oppn parties What the People Say on the Streets in Salman Khan Case

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  • Shiv Sena MP Arvind Sawant quits as Union Minister
  • National Security Advisor Ajit Doval met the leaders of both Hindus and Muslims in Delhi on Sunday to ensure peace and harmony is maintained after the Ayodhya verdict
  • Tipu Jayanti passes off peacefully in Karnataka
  • 10 dead as Cyclone Bulbul leaves destruction in its wake in West Bengal
  • Shefali Verma breaks Sachin's 30-year old record by scoring an international fifty at 15 years and 285 days
  • Former Chief Election Commissioner T N Seshan dies at 87
  • India beat Bangladesh by 30 runs to win the 3rd T20 and clinch the series 2-1. Deepak Chahar becomes the first Indian to take a hat-trick in T20s and returns the best bowling figures of 6/7
  • Centre removes SPG cover of the Gandhis. However, they will still get Z-category security
  • CJI Ranjan Gogoi will have a meeting with UP chief secretary and DGP of the state in his chamber ahead of the verdict on the Ayodhya land dispute next week
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What the People Say on the Streets in Salman Khan Case

By Sunil Garodia

About the Author

Sunil Garodia Editor-in-Chief of indiacommentary.com. Current Affairs analyst and political commentator. Writes for a number of publications.
Two main points have to be considered before making any comment on Salman Khan’s conviction and sentencing in the Sessions court and its subsequent suspension by the Bombay High Court:-

1. Did the Sessions court follow all procedures correctly and examine all evidence properly before convicting and sentencing the actor?

2. Did the Bombay High Court show undue haste in admitting Salman’s appeal and was it right in suspending the sentence?

The streets are buzzing with people alleging that this is how it goes when a celebrity or a paise walah is involved in a high profile case. I asked one person what he meant by “this is how it goes.” He said that even if the accused is sentenced, he manages to hire hotshot lawyers who pick holes in the lower court judgment and get him relief from higher courts. I tried to argue with him that a rich man’s son (Alistair Periera) was convicted by the Supreme Court in a similar case and is now in jail, but he was not convinced. He strongly believed that Salman Khan will never serve a jail sentence for his alleged crime. There was no point asking him whether he knew the difference between rash driving and culpable homicide because he had made up his mind that Salman needed to be punished and he was not bothered under which section.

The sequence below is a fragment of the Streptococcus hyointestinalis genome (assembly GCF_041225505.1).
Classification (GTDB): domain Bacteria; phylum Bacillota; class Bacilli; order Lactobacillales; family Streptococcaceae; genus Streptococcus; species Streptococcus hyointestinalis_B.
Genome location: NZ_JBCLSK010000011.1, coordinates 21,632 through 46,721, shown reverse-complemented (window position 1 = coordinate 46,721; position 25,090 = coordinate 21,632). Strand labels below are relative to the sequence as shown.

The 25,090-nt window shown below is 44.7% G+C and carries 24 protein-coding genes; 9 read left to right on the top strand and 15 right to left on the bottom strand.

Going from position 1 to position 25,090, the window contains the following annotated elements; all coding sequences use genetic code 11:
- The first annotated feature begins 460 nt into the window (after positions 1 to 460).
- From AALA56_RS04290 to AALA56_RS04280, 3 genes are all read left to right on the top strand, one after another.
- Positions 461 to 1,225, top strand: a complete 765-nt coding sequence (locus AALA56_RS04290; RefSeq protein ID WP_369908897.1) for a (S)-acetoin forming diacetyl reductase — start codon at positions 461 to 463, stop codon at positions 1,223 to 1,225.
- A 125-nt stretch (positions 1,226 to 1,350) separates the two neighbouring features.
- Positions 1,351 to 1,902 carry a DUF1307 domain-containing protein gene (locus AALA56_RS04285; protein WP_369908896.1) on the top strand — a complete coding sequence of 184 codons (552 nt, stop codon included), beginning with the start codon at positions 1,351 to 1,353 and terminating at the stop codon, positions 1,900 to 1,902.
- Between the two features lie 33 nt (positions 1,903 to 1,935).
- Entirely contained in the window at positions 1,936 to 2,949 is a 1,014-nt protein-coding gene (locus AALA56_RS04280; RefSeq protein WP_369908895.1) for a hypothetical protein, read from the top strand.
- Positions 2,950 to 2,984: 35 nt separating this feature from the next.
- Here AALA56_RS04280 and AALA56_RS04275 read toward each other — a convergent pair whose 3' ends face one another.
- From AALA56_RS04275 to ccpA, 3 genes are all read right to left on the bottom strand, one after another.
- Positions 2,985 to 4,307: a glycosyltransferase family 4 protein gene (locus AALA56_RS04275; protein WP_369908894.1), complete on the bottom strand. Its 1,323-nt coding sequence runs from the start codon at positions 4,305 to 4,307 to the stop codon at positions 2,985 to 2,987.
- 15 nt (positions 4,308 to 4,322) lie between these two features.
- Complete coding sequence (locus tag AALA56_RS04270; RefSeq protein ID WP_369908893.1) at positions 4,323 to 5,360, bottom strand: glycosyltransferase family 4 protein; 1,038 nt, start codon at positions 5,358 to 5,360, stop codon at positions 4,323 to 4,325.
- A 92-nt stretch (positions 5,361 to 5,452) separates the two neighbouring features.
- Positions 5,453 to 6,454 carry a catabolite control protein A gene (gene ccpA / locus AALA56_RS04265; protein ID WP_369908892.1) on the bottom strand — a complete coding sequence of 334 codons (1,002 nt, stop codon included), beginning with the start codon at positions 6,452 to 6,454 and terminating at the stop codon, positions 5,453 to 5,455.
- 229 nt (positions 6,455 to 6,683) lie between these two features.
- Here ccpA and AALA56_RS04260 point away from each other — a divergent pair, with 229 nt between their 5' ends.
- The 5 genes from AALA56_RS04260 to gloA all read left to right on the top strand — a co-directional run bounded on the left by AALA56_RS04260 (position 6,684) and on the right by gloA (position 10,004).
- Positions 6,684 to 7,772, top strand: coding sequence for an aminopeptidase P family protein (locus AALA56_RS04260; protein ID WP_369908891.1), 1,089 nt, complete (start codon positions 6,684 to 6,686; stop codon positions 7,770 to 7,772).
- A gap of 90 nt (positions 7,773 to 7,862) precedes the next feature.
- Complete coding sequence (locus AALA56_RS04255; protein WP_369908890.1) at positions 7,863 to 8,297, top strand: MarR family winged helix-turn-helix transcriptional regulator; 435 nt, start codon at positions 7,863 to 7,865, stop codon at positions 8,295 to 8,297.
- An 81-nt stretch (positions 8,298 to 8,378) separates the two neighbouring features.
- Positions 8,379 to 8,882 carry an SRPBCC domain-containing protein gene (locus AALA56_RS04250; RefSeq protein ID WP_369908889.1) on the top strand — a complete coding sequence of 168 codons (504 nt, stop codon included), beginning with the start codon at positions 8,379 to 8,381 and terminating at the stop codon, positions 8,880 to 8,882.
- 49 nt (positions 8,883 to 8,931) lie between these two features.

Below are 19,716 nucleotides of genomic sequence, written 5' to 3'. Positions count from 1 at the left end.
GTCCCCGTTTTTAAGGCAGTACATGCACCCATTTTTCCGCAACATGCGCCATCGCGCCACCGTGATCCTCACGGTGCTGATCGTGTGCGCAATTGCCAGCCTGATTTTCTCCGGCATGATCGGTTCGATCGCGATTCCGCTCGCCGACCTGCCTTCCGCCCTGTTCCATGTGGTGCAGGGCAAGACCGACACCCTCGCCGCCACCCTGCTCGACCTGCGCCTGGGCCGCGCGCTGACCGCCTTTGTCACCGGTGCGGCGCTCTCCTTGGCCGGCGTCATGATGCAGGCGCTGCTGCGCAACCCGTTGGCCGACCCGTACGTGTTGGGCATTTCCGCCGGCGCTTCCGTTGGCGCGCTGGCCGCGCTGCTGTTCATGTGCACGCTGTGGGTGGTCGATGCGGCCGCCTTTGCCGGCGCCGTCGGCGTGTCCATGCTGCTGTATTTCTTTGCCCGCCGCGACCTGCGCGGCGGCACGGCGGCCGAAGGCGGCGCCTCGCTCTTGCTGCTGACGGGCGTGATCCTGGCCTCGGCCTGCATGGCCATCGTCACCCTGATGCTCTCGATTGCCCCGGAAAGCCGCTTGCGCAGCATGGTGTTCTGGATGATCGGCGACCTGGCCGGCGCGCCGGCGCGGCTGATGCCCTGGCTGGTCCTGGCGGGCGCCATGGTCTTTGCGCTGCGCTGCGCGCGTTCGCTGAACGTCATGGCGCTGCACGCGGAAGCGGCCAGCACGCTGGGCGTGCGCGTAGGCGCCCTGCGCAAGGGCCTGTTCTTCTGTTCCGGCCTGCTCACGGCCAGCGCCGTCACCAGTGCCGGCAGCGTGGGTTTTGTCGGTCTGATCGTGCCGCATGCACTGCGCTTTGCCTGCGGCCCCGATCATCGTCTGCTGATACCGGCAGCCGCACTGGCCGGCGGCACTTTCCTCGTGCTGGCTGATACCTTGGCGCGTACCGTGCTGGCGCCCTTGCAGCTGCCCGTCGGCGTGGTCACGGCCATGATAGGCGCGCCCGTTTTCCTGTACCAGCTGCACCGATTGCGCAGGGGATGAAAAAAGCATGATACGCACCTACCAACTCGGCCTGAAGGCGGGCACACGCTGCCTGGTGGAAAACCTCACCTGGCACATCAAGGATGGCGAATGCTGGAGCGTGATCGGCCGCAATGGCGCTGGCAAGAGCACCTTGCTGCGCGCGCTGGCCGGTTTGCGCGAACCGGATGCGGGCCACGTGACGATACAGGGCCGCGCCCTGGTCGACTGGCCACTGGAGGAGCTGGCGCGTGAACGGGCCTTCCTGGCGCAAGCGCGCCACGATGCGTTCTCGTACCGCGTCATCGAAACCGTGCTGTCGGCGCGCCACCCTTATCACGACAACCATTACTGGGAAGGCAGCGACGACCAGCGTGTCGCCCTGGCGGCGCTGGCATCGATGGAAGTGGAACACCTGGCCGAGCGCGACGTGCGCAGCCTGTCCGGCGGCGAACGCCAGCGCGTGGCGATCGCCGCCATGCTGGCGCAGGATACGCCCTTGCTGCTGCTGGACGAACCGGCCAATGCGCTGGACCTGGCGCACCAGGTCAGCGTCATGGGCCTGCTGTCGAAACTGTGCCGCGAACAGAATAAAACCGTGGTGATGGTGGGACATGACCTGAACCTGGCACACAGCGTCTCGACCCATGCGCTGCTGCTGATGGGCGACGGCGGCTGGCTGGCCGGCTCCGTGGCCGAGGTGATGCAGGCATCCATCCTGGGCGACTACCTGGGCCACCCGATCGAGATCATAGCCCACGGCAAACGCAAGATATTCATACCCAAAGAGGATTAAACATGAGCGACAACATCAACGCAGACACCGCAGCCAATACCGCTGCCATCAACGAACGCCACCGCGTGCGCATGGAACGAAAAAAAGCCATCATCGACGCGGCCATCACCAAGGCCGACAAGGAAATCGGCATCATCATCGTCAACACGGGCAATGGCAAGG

But that is not the way the court’s function. In its considered opinion, the Sessions court had found Salman Khan guilty of all charges. The Judge was clear that the actor was driving under the influence of alcohol and compounded the crime by not possessing a license to drive a vehicle. He found it to be culpable homicide and not rash driving. Although one person had died in Salman’s case (7 people had died in Alistair Pereira’s case and he was given 6 months sentence by the Sessions judge), the judge chose to sentence him to 5 years in prison. That could be ascribed to judicial discretion. But what was wrong in the sentencing was that bypassing Supreme Court advice that clearly says that lower courts must not convict and sentence the accused on the same day, the Sessions judge did so. The rationale behind the Supreme Court advice is that time should be given to defence lawyers to plead their client’s case for lenient sentencing. Then there were several loose ends that the lower court did not tie up before pronouncing that the actor was guilty on all counts. All these were brought up in Bombay High Court.

But was the High Court right in admitting the appeal within two days? The court said “we cannot take pleasure in seeing someone inside (jail) while his rights are being decided.” But there are millions of litigants who do spend considerable time in prison before their appeals are heard. So why was an exception made in the case of Salman Khan? Khan’s lawyers had filed the appeal on urgent basis. The urgency was all theirs as the Courts were to be closed for summer vacations soon. But there was no urgency on the part of the Court, other than the fact that this was a high profile case involving a celebrity. If the case could meander in the lower courts for 13 years, a few months in jail for the accused would have done no harm. The court admitted the appeal on the basis of the holes picked by Salman’s lawyers in the lower court judgment which is good, but the undue haste it showed and the suspension it granted does reinforce the street view that the rich and powerful can play with the law.